Product vs UI vs UX design: what’s right for you?


Chances are you’ve experienced the struggle that is trying to describe your role as a UX, UI or product designer to your friends and family. You may have even had all three of these roles, maybe all at once or at different times in your career. 

It’s not that easy to describe each role, and a search online will give you a myriad of definitions for each. If you’re a UX (user experience), UI (user interface) or product designer on the job hunt, it’s critical for you to know which role to apply for. One reason being pay, depending on the company, UX and product designers can make more on average than UI designers. This is why it’s so important to know how much you’re worth before you apply for a job. 

“Titles are important in knowing your value and what you bring to the team,” Betty Huang, UX designer at Seen says. That is to say, if you’re hired for UI, but doing UX work, you might not be doing the work you’re passionate about—or be compensated appropriately. 

Titles aside, you may find that even a job description for one of these roles can be difficult to decipher. Does the hiring company want a UX designer, a UI designer focused on both UX and UI, or a product designer who will actually be a UX/UI designer?

How is each role different?

Regardless of whether your title has UX, UI or Product in it, you’ll have to deal with the process of design thinking. So some tasks from one role may overlap into another. It’s not as simple as saying, “UX designers only work on wireframes” or “UI designers are focused just on the visual aspects.”  

“Some projects are more visually heavy than others,” Huang says, “Sometimes that can be where the bulk of the work is.”

Though companies might have different definitions, we’ve brought together the most common differences (as well as where there’s overlap) based on typical job descriptions and conversations with designers to help you determine which role is the best fit for you. 

Product designer

While the responsibilities of a product designer do overlap with that of a UX designer, as a product designer you’ll find yourself more involved in the full lifecycle of the design. This means you’ll find yourself working on solutions and validating decisions with users and stakeholders. You’re just as concerned about how a button works on an application now, to how the entire application will work a year from now. While the needs of the user are important, the product designer’s main focus is making the stakeholders happy and ensuring that the final product meets their needs.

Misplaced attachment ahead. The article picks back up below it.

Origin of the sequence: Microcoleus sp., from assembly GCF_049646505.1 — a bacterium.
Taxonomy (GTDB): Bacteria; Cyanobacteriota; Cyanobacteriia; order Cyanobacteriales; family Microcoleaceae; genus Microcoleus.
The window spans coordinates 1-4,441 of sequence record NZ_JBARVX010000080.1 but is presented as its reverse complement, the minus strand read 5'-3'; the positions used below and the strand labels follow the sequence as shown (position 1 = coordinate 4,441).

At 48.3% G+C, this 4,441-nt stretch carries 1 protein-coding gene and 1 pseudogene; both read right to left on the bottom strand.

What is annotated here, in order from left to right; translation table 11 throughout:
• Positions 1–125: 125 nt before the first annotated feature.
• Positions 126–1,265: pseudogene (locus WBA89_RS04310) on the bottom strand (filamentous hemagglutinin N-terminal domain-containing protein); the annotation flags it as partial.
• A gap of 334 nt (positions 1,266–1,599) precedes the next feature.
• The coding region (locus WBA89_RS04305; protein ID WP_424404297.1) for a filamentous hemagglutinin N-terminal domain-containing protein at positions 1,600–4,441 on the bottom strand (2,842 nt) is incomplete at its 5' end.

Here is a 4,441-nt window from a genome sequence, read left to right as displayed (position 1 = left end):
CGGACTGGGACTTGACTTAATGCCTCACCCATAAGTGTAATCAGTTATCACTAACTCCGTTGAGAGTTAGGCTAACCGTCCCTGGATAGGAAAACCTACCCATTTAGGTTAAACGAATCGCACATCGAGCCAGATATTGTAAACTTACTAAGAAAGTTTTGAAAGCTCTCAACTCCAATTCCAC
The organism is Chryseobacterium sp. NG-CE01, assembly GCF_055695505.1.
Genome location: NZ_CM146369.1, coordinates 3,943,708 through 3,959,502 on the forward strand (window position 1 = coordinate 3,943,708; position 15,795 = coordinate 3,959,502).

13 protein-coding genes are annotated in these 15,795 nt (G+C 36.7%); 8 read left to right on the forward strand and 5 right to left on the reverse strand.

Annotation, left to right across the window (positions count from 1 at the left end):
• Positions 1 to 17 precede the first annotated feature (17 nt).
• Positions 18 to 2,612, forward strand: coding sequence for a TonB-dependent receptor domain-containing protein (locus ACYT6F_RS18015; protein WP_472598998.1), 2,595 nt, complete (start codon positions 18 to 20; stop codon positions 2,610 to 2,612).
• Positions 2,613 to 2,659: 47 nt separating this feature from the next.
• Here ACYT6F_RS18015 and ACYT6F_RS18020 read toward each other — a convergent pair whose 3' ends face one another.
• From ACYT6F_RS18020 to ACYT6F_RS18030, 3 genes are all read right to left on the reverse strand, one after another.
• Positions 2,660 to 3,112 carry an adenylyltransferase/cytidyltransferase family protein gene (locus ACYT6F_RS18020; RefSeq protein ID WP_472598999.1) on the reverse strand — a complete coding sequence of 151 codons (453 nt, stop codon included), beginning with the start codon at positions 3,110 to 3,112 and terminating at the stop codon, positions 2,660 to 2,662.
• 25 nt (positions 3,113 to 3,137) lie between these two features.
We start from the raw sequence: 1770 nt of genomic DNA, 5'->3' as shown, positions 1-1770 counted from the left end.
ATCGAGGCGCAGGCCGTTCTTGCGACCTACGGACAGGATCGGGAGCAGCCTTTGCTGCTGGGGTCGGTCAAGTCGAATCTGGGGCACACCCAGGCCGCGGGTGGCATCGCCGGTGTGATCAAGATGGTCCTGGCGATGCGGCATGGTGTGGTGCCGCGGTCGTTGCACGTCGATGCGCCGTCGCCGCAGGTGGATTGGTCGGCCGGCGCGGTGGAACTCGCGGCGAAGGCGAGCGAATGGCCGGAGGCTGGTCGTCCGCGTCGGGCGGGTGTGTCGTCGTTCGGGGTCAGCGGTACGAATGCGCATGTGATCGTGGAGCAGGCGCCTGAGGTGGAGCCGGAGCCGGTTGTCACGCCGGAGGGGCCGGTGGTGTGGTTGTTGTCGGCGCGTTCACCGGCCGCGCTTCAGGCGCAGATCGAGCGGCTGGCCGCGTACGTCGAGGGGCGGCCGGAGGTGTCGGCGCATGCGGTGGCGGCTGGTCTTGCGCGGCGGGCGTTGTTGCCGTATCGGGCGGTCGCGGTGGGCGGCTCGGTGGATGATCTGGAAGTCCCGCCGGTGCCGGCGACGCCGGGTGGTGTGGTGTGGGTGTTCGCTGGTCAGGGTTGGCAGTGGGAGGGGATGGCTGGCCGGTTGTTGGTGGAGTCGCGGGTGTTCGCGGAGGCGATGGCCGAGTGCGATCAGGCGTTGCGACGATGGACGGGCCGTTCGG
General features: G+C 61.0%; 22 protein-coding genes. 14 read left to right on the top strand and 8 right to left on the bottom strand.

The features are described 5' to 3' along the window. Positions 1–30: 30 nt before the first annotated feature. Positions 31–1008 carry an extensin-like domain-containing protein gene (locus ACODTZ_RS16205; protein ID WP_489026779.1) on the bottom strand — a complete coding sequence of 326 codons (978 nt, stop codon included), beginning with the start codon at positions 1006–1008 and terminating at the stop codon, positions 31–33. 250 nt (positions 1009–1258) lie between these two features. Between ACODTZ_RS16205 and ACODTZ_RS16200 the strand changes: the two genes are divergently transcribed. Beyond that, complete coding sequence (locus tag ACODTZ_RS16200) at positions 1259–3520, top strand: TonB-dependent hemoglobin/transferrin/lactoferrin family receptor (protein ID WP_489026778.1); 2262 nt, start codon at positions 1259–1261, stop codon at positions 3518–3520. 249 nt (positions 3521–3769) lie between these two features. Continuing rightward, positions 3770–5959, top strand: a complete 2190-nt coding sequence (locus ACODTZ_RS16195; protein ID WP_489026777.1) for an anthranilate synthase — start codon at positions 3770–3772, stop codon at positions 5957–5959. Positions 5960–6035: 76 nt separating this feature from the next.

What you’ll do: You may find yourself working in Sketch creating prototypes and screens, while also meeting with product managers and developers to gather feedback. You’ll also take the results of any research you’ve conducted and translate that into features that’ll provide value to the end-user.

Questions you’ll answer during the design process:

  • Who will use this product and how will they use it?
  • How can we make this product cost-effective?

Your role in the design process
Defining problems -> Research-> Planning-> Creating workflows-> Wireframing-> Creating mockups -> Prototyping-> Delivering product

Reasons to consider product design: You prefer working on a product from beginning to end, have a keen eye for detail and are able to switch gears and prioritize at the drop of a hat.

You’ll enjoy this role if: You enjoy staying on top of the latest trends in design, like taking the lead on projects and supervising others, and aren’t afraid to hustle or challenge the status quo in order to deliver products in a timely manner.

UX designer

The goal of a UX designer is, you guessed it, to create a great user experience. While the goal of the product designer is to concentrate on the overall needs of the business, the UX designer is primarily focused on the end-user’s satisfaction.